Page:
I guess I'm really just looking for perspective over a final answer. I've always wanted to switch since I was an apprentice but it was very exciting for me to be moving up the ranks and travelling while cooking. I don't necessarily hate cooking, I've also been doing an overnight shift for the past 4 months which is probably not helping with the depression. It helps a lot to get a perspective from other cooks/chefs. The thought of a career switch is extremely difficult and stressful and I feel like my window for getting out is rapidly shrinking.

    I'm just wondering if anyone else has been where I am at right now?
     
  6. jimyra

    jimyra

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    Only you can make the call. I found that hotel fine dining will work you until you are used up. I once asked for a 24 hour week and got 60. I know many take a break and go to a lower stress setting. Good luck.
     
    Asaz likes this.
  7. chefbillyb

    chefbillyb

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    You have described your life at 25 years old, 35 years old and so on. It's not going to get any better as far as hours, days off and your buddies will always out earn you. IMHO, the only way to make any real money in this business is to venture out on your own. If I stayed in this business working for other people I would never have made what I feel I was worth. I feel the only way to make it all worth wild is owning you own.

    P.S. Everyone in here that has gone through the ranks have felt the way you do. In many cases it never really stops we just come to terms with it.
     
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  8. Asaz

    Asaz

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    8+ years in Fairmont / Ritz-Carlton hotels, also private Golf Course.
    Thanks everyone, this has really helped me organize my thoughts.

    I've spoken with some of my co-workers as well, I realize that I'm not alone. I think I am going to pursue a different pathway, though it will not be nearly as easy as landing into an apprenticeship from dish washing, it excites me to try something new. I think I'll be cooking for at least another few years while I get myself together. Sounds rough. I'm going to try, deep down I think it's the right choice. The hardest part is leaving all the experience I've gained. It's easy to forget how much you learn on a daily basis.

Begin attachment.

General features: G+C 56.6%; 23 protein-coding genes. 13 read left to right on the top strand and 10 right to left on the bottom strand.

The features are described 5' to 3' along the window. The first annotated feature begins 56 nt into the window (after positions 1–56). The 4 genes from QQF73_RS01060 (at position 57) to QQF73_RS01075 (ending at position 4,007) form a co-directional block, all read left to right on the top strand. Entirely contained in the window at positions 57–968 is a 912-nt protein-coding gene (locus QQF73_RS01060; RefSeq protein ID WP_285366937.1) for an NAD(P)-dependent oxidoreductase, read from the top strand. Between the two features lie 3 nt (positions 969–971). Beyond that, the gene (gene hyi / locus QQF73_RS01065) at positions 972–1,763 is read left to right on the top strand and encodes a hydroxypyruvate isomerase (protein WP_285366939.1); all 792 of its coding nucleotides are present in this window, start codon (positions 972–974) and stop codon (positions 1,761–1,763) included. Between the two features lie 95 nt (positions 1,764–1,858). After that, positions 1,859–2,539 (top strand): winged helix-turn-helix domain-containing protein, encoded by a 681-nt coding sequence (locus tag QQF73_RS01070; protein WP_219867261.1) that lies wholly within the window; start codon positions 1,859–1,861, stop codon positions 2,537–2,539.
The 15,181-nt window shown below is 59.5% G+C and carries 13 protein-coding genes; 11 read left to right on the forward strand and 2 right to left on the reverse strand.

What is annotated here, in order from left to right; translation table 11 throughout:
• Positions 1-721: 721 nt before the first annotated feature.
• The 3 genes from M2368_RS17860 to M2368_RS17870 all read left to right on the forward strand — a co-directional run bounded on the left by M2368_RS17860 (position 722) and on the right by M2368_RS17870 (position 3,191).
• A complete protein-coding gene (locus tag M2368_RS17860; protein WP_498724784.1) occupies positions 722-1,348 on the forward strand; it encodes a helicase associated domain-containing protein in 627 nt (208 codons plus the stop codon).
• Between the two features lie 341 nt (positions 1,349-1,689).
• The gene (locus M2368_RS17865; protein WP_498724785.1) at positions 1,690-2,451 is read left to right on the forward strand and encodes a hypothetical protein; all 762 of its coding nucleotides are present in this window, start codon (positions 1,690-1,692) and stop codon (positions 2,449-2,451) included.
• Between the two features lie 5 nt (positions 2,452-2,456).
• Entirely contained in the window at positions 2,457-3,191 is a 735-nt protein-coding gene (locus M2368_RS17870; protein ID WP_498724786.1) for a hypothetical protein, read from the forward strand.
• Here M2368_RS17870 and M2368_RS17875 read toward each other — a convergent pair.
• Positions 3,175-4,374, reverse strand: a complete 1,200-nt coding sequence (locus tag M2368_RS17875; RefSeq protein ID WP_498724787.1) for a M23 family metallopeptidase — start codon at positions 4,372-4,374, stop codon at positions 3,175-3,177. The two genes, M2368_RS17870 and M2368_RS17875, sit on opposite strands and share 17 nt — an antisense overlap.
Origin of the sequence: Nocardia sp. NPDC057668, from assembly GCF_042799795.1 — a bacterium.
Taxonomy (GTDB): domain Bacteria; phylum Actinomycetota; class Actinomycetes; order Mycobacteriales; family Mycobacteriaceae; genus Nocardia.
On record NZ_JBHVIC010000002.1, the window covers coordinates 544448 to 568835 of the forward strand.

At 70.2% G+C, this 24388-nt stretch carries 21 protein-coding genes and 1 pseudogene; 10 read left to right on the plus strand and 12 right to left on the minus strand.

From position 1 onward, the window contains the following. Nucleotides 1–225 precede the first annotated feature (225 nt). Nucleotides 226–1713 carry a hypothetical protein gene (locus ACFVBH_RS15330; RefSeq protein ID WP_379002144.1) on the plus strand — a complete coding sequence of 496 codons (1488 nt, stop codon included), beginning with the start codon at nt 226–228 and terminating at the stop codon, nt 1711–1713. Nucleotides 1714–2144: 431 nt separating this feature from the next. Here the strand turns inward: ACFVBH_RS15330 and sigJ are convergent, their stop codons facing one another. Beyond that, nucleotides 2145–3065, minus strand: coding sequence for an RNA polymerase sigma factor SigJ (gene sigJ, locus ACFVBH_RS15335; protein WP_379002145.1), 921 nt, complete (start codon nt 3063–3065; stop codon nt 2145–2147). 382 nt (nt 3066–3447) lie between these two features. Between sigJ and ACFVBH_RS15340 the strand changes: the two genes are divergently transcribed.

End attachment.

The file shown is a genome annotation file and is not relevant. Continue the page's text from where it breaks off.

Again, I sincerely thank every one of you for your thoughts and input.
     
    phaedrus likes this.
  9. sgmchef

    sgmchef

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    Hi Asaz,

    The thing about having experience and success in fine dining I never considered was how well it translates into a logistics career. The attention to detail of all the moving targets one juggles is just what a successful logistician needs, evidently. I was offered a six figure position as a logistician, but didn't take it because I just love cooking! Does efficiency of movement both physically and financially, dealing quickly with issues popping up, working with tight deadlines, perishable and non-perishable handling, having backup plans in mind, developing proactive measures instead of a reactive posture with repeat situations, sound at all like things you know about? Your skill set has applications beyond food service, don't sell yourself short and think you are condemned to lose all your experience...

    If you don't want to totally leave food service behind there are school systems from elementary to college level, corporate cafeterias, prison feeding, corporate chef, product chef, I have a friend that took over the food operations for the fleet of corporate jets of a large company. There are jobs that do have a M-F schedule. Most of these won't give the same challenge/satisfaction as fine dining but it's just a way to find that compromise between work and the rest of your life.

    Approach a headhunter with your resume and describe what kind of job you want and see what they come up with. Your future boss will be paying the fees so not much for you to lose...

    If you can find a financial backer, I bet you could come up with a great food truck concept and execute it.

    Whatever path you choose I wish you the best! Let us know what happens!

    Good luck!